Column: The Prouty Offers a Chance to Start, or Continue, the Cancer Conversation

  • Carolyn Frye and her husband Milton, of Noriwch, Vt., approach the Prouty's finish line at Richmond Middle School on Saturday, July 8, 2017, in Hanover, N.H. The Prouty is the largest annual fundraiser for Dartmouth-Hitchcock Medical Center’s Norris Cotton Cancer Center. (Valley News - Jovelle Tamayo) Copyright Valley News. May not be reprinted or used online without permission. Send requests to permission@vnews.com.

For the Valley News
Wednesday, July 11, 2018

There is an exclusive, private club squirreled away in the depths of the Norris Cotton Cancer Center that I don’t even think Jim Kenyon is privy to. In its spacious club room, members quietly read the newspaper, peruse their phones, enjoy the capacious array of snacks and drinks provided, try their luck at solving the latest communal jigsaw puzzle, share stories in hushed tones, or just sit reflectively.

Each is waiting his or her turn to be called into the Inner Sanctum that is guarded by signs strongly denying entry to non-members. Once inside, they are surrounded by luscious paintings by Gary Hamel of tropical flora in otherworldly hues; art denied the general public.

Then, they wait, as I did, every weekday for two months, to be called into the radiation treatment area staffed by an array of friendly technicians.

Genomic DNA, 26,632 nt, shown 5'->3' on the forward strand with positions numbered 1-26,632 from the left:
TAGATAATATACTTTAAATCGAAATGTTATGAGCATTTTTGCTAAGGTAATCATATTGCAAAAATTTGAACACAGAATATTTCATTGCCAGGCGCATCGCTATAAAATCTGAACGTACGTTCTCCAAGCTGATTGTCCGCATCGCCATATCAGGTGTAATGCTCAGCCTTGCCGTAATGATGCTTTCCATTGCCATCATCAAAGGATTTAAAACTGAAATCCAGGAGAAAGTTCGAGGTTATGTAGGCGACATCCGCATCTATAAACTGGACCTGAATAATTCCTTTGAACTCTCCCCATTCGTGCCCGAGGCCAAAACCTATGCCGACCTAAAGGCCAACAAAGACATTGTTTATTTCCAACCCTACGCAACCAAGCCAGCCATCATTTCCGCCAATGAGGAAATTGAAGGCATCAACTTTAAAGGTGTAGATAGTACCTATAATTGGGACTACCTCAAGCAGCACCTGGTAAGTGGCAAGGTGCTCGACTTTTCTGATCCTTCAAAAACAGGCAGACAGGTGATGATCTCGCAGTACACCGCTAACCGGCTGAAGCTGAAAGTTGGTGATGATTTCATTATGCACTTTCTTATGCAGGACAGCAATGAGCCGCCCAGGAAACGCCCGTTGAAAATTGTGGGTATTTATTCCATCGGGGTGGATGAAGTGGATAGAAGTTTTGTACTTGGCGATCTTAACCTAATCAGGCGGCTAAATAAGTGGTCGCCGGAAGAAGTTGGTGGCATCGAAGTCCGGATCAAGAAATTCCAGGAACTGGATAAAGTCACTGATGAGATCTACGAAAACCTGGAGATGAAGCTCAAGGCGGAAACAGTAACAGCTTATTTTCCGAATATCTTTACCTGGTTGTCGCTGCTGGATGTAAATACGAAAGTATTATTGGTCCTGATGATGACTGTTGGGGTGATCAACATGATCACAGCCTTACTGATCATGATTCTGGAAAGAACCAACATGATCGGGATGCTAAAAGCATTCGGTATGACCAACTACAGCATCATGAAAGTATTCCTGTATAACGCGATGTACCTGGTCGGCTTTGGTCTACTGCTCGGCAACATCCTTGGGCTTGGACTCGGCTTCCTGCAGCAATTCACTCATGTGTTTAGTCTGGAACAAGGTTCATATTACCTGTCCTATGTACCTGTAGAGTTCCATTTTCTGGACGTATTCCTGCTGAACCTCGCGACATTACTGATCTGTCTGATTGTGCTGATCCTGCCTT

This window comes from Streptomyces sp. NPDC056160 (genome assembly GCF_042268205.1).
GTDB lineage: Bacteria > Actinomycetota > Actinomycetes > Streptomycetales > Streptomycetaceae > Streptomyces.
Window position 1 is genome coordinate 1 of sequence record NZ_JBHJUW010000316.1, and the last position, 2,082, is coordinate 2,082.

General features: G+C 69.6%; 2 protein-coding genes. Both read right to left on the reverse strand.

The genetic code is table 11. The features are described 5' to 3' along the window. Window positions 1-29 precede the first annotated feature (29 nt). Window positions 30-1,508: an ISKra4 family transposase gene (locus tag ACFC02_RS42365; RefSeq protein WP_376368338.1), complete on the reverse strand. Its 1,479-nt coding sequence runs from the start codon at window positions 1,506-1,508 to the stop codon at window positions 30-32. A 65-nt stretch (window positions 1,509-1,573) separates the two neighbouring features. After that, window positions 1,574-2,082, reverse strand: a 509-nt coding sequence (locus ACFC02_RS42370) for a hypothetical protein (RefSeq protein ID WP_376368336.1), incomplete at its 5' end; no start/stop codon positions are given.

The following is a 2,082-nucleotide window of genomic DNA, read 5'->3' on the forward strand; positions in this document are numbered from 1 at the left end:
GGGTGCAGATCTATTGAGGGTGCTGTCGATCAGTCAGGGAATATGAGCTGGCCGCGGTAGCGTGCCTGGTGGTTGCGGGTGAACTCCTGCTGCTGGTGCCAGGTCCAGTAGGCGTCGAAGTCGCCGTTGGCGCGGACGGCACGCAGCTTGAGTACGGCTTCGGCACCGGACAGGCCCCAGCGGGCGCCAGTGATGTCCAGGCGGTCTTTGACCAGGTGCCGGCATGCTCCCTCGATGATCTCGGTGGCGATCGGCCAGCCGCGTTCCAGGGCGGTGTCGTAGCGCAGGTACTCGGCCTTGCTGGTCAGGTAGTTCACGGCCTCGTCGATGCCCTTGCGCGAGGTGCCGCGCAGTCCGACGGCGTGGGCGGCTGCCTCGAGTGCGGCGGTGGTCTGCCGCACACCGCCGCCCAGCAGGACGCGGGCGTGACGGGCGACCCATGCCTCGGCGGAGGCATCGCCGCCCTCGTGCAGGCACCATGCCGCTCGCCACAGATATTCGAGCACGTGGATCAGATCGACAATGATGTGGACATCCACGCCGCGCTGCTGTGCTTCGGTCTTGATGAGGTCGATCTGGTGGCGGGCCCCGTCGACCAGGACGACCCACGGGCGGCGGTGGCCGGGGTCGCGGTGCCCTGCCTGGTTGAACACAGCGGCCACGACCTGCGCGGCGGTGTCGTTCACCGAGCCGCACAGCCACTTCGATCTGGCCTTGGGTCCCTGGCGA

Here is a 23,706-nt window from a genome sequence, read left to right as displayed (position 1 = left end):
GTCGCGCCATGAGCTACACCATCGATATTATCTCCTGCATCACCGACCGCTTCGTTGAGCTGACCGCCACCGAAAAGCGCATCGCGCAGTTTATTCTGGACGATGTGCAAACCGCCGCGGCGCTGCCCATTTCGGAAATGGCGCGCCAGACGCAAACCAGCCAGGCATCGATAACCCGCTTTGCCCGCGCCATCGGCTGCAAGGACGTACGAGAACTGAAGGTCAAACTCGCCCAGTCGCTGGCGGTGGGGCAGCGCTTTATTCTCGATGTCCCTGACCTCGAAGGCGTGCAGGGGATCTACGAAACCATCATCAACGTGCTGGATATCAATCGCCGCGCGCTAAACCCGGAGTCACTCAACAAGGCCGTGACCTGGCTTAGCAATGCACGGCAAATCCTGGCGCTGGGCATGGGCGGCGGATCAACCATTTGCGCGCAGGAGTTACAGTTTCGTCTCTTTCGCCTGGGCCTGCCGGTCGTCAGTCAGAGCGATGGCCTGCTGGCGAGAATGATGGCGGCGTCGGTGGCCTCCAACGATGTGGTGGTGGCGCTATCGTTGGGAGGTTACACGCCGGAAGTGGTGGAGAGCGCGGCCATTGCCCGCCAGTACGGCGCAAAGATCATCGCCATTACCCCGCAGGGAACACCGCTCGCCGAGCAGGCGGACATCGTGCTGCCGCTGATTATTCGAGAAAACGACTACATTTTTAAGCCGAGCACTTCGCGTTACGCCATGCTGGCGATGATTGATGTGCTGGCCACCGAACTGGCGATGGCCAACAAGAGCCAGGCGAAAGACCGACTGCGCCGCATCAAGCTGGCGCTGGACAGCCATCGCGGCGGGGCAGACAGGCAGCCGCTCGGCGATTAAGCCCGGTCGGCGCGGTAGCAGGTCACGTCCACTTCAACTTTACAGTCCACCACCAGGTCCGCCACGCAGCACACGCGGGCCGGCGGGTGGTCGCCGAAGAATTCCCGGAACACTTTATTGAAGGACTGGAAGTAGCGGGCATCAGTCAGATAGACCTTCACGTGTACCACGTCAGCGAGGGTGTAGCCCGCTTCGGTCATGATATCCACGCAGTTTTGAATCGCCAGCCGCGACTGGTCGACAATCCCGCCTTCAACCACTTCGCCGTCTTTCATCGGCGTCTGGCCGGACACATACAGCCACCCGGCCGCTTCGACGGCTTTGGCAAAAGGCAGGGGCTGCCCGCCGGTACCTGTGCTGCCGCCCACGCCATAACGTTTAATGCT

To tell you the truth, I had never wanted to become a member of this club. When they took out my prostate a few years ago to stem an aggressive form of the cancer that targets that organ, I thought I was going to escape any type of radiation or chemo treatment in the future. I thought I was done with the Big C.

I was wrong.

That pesky PSA started doubling every few months, and the docs told me months ago that I needed to start taking hormones to counteract the testosterone on which prostate cancer cells feed, in preparation for hitting that area with radiation.

Kicking and screaming, I joined this coed crew waiting in the seemingly same boathouse.

Conversations with my fellow members, however, made me realize that each of our cancers is different, especially in how we react to it, and how our bodies respond to the noxious treatments meant to stop the intruder that has infected our bodies. Or how we react to our bodies’ discomfort.

I found that some of my fellow members were most comfortable just sitting quietly by themselves. Others really needed to talk. Including me.

They say when you go to the hospital it is bad form to strike up conversations with friends you recognize there, but I didn’t hold back when a familiar face hove into view.

I found one friend was experiencing his second bout of prostate cancer, too, but when they put him on hormones, his hot flashes were so intense he couldn’t function. Without the aid of hormones, he must now monitor his PSA more often, as he has no other recourse.

On my first day, a grizzled Vietnam veteran sidled his chair up to mine to share his experiences and ask how mine compared. I think he was disappointed I didn’t have much to share to mirror his history or take the edge off his concerns.